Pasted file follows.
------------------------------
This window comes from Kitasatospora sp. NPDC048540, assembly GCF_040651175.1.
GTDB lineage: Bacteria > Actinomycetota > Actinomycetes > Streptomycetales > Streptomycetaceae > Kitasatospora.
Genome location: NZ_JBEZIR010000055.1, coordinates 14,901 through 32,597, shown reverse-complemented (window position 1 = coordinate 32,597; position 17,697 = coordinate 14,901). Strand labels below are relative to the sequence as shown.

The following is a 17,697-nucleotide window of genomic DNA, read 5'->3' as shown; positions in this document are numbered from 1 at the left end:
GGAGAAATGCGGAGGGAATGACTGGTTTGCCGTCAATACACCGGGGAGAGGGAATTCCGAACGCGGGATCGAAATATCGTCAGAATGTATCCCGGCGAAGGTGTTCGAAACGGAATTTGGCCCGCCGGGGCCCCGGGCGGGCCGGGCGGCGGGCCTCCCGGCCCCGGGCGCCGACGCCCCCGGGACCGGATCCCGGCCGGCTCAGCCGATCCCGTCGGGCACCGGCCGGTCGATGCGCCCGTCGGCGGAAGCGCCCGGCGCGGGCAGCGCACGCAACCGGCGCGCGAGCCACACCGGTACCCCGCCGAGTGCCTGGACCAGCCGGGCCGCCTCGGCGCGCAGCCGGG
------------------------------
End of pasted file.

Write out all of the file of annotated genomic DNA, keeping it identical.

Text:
This window comes from Kitasatospora sp. NPDC048540, assembly GCF_040651175.1.
GTDB lineage: Bacteria > Actinomycetota > Actinomycetes > Streptomycetales > Streptomycetaceae > Kitasatospora.
Genome location: NZ_JBEZIR010000055.1, coordinates 14,901 through 32,597, shown reverse-complemented (window position 1 = coordinate 32,597; position 17,697 = coordinate 14,901). Strand labels below are relative to the sequence as shown.

The following is a 17,697-nucleotide window of genomic DNA, read 5'->3' as shown; positions in this document are numbered from 1 at the left end:
GGAGAAATGCGGAGGGAATGACTGGTTTGCCGTCAATACACCGGGGAGAGGGAATTCCGAACGCGGGATCGAAATATCGTCAGAATGTATCCCGGCGAAGGTGTTCGAAACGGAATTTGGCCCGCCGGGGCCCCGGGCGGGCCGGGCGGCGGGCCTCCCGGCCCCGGGCGCCGACGCCCCCGGGACCGGATCCCGGCCGGCTCAGCCGATCCCGTCGGGCACCGGCCGGTCGATGCGCCCGTCGGCGGAAGCGCCCGGCGCGGGCAGCGCACGCAACCGGCGCGCGAGCCACACCGGTACCCCGCCGAGTGCCTGGACCAGCCGGGCCGCCTCGGCGCGCAGCCGGG